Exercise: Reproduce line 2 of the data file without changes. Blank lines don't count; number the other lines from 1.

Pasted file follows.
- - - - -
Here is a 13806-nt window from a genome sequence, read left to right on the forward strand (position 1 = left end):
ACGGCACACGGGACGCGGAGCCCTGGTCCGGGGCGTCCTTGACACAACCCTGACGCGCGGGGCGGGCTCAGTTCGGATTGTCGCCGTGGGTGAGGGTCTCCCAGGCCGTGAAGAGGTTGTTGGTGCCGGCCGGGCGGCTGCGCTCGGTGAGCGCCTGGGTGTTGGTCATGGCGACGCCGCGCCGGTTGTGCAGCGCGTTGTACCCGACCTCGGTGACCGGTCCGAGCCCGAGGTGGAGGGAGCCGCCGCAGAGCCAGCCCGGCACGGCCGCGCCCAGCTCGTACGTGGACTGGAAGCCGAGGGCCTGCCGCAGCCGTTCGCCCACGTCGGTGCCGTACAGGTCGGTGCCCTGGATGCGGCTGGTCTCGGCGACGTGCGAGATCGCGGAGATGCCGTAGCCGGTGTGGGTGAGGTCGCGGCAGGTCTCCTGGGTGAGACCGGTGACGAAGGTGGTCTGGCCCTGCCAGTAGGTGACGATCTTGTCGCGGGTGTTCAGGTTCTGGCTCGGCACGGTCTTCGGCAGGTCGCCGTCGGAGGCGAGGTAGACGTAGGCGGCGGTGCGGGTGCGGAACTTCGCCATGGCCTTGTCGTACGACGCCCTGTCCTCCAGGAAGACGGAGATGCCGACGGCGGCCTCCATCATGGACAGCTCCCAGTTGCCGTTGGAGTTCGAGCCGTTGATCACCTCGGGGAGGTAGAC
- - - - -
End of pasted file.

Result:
ACGGCACACGGGACGCGGAGCCCTGGTCCGGGGCGTCCTTGACACAACCCTGACGCGCGGGGCGGGCTCAGTTCGGATTGTCGCCGTGGGTGAGGGTCTCCCAGGCCGTGAAGAGGTTGTTGGTGCCGGCCGGGCGGCTGCGCTCGGTGAGCGCCTGGGTGTTGGTCATGGCGACGCCGCGCCGGTTGTGCAGCGCGTTGTACCCGACCTCGGTGACCGGTCCGAGCCCGAGGTGGAGGGAGCCGCCGCAGAGCCAGCCCGGCACGGCCGCGCCCAGCTCGTACGTGGACTGGAAGCCGAGGGCCTGCCGCAGCCGTTCGCCCACGTCGGTGCCGTACAGGTCGGTGCCCTGGATGCGGCTGGTCTCGGCGACGTGCGAGATCGCGGAGATGCCGTAGCCGGTGTGGGTGAGGTCGCGGCAGGTCTCCTGGGTGAGACCGGTGACGAAGGTGGTCTGGCCCTGCCAGTAGGTGACGATCTTGTCGCGGGTGTTCAGGTTCTGGCTCGGCACGGTCTTCGGCAGGTCGCCGTCGGAGGCGAGGTAGACGTAGGCGGCGGTGCGGGTGCGGAACTTCGCCATGGCCTTGTCGTACGACGCCCTGTCCTCCAGGAAGACGGAGATGCCGACGGCGGCCTCCATCATGGACAGCTCCCAGTTGCCGTTGGAGTTCGAGCCGTTGATCACCTCGGGGAGGTAGAC